MARK KLEIMAN: So there's a story about Henry Kissinger and Chou En-Lai. Stop me if you've heard this one. So, so, uh, before they were mass murderers, Henry and Chou were both historians by trade, and the story, when Kissinger goes to uh, to Beijing to set up the first ping-pong diplomacy, he decides to break the ice with a little historian small-talk. So he says to Chou, in China, do you think that the French Revolution was a good thing or a bad thing? So that's the question you just asked me. And Chou is supposed to have replied, in China, we think it's too soon to tell.

Now that was sort of a joke, it's not a joke to say it's just too soon to tell what's going to happen in Washington or Oregon.* You know, ask me in ten years and I'll have some idea about what the results were. At the moment, both in Washington and Oregon, both of which had massive medical marijuana availability before they legalized for commercial sale, uh, the medical prices are half or less the commercial prices. So, the bulk of in-state buyers either have their own medical card or have a friend who has a medical card, and they aren't bothering to pay any extra price at the commercial shop.

So, the, the, commercial sales are a lot of out-of-staters, uh, and some people who are respectable or simply don't want to tell a lie to a doctor. But, the availability of cannabis for adults in those states has not changed very much, since legalization, so it's hard to tell what the effects were of not much policy yet. Give it three years and we're going to see the commercial prices collapse, unless the states act to restrict, uh, production or really increase their taxes.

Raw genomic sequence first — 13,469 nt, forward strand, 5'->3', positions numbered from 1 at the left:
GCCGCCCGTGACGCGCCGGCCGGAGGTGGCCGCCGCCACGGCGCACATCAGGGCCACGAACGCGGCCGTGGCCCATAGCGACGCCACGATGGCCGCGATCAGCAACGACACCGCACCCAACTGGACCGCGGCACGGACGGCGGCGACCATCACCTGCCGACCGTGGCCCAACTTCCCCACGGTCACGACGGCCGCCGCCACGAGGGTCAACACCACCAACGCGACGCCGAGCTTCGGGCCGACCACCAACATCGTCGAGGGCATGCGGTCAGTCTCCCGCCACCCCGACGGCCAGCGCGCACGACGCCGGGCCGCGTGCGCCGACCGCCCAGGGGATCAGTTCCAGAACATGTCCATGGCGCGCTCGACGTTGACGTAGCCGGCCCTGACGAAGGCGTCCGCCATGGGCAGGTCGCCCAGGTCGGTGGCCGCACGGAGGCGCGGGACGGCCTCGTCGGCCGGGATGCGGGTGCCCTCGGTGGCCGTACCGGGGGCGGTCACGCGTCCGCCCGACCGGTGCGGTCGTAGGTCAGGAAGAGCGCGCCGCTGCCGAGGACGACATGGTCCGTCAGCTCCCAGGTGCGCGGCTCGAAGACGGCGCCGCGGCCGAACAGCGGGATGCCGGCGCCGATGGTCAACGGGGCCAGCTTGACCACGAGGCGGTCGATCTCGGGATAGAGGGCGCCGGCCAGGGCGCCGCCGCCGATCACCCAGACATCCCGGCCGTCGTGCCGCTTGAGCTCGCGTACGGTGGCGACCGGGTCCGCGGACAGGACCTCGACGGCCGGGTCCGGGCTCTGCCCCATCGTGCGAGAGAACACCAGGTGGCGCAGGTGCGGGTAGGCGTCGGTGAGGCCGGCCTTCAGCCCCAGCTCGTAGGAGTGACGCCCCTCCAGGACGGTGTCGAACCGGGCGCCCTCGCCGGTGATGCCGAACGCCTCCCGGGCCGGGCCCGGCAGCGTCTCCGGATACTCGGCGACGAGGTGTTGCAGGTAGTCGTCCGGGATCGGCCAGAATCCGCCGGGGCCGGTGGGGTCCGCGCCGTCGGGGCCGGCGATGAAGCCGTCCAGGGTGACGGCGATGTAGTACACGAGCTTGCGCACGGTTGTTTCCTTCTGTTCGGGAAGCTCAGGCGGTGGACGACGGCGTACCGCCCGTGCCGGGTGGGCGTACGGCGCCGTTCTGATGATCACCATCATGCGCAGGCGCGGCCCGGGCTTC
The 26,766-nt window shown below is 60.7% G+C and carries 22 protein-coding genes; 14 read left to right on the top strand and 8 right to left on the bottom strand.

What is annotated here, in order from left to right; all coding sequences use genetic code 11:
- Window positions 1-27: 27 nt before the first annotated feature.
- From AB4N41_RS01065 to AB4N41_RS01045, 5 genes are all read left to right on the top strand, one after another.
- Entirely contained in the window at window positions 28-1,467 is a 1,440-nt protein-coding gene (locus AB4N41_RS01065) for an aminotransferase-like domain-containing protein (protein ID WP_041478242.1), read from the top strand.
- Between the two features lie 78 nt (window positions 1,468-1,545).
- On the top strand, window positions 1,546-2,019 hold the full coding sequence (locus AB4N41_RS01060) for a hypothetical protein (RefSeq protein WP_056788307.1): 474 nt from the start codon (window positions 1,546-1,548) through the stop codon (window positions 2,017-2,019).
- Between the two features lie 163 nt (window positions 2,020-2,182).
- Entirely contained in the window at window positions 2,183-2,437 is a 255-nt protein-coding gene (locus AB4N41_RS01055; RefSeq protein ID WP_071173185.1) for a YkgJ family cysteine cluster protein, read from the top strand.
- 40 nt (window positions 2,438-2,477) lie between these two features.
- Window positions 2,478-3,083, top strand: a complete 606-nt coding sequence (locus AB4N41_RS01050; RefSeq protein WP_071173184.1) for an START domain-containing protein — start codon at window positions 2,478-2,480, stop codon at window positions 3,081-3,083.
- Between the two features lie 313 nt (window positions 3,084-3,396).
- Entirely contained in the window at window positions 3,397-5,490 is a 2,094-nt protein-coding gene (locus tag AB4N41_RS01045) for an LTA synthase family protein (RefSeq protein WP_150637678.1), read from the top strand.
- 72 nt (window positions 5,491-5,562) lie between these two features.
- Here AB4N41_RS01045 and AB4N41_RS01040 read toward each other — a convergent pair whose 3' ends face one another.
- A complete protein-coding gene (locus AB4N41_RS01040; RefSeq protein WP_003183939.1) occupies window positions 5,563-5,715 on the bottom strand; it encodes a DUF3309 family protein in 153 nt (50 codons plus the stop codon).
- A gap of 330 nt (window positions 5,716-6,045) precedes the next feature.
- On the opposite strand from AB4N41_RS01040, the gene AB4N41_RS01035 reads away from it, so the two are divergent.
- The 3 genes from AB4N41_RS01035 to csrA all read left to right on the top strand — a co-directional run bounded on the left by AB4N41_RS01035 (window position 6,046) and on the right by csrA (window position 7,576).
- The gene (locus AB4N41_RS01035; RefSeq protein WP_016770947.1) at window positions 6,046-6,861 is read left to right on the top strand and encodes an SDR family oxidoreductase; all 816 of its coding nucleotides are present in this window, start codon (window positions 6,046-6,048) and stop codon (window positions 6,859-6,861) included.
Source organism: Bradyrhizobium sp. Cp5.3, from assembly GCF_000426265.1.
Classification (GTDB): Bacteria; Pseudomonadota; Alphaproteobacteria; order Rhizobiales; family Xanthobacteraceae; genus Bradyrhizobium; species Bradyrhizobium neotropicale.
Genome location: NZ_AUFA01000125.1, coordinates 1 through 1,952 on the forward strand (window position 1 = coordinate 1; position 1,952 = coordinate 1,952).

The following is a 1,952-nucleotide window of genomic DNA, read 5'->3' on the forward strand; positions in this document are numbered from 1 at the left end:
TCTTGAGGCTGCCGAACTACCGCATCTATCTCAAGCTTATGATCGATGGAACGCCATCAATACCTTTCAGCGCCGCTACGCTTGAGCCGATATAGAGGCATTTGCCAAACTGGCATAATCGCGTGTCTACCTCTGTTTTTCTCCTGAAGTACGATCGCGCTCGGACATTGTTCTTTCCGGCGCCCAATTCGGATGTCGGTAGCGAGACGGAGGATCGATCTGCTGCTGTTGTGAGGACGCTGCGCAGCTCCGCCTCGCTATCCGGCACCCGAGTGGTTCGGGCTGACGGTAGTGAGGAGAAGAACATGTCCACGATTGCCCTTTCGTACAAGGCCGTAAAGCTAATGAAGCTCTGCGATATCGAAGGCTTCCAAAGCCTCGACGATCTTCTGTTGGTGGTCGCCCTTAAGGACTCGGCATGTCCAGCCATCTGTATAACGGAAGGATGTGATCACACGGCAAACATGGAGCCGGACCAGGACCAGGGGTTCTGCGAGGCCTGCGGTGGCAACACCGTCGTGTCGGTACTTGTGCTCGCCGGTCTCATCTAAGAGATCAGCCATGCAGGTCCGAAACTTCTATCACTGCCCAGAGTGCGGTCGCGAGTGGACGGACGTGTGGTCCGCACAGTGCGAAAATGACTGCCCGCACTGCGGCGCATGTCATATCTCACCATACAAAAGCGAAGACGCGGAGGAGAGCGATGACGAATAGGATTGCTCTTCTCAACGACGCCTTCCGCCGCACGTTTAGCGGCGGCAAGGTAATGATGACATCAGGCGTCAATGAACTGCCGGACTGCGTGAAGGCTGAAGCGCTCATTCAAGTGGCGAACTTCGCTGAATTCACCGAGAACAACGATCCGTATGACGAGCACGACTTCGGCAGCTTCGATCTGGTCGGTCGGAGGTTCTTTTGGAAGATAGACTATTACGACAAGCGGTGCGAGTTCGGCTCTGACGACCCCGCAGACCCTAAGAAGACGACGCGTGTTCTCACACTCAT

When the commercial prices fall below the medical prices, then the experiment starts, and we can start looking for results. But in the meantime, everybody's running stories, you know, this good thing happened in Washington, that, uh, uh, a chicken that laid two eggs in, in Washington, that proves that pot legalization was a good idea. It's all just complete nonsense. And, there are people saying that well they legalized pot last year and youth consumption hasn't gone up yet. Well, that reminds me of the guy who jumped off the top of the Empire State Building. Goes past the 42nd floor, somebody yells out, how's it going? And he yells back, so far, so good!

Uh, I think there's been a lot of nonsense. Look, journalists need to write something, so, they're going to write something, but at the moment there's nothing to see, move along, folks.